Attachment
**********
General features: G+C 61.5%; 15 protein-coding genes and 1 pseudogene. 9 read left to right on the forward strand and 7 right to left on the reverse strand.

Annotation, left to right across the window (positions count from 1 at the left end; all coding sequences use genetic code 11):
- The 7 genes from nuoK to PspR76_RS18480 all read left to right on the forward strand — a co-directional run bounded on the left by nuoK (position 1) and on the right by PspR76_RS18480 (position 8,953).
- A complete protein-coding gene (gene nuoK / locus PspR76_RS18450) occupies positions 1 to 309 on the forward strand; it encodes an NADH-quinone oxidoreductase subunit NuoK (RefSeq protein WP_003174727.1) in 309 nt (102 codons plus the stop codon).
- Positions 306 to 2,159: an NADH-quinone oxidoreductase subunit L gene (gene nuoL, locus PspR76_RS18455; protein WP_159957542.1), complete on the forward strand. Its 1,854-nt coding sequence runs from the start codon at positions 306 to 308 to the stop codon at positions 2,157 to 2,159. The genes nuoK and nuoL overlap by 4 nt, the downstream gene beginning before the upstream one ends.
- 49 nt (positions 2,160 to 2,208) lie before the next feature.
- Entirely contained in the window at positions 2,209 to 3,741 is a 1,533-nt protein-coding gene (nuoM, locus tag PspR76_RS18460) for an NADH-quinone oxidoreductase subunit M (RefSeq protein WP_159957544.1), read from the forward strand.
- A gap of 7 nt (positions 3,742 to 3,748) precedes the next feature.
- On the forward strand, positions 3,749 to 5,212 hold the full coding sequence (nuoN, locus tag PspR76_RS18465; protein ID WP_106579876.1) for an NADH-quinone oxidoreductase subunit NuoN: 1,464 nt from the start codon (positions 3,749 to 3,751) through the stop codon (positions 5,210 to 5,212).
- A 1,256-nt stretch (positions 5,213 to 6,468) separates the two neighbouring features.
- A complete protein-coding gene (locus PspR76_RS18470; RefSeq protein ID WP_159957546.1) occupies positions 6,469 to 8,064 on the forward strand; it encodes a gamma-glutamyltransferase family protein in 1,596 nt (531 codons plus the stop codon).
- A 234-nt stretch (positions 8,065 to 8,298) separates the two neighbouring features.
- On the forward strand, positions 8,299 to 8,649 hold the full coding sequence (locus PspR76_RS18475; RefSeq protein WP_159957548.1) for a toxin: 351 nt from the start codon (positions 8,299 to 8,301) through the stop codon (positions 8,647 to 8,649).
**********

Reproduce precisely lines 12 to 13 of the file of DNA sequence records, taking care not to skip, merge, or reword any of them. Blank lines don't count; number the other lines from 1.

- A 234-nt stretch (positions 8,065 to 8,298) separates the two neighbouring features.
- On the forward strand, positions 8,299 to 8,649 hold the full coding sequence (locus PspR76_RS18475; RefSeq protein WP_159957548.1) for a toxin: 351 nt from the start codon (positions 8,299 to 8,301) through the stop codon (positions 8,647 to 8,649).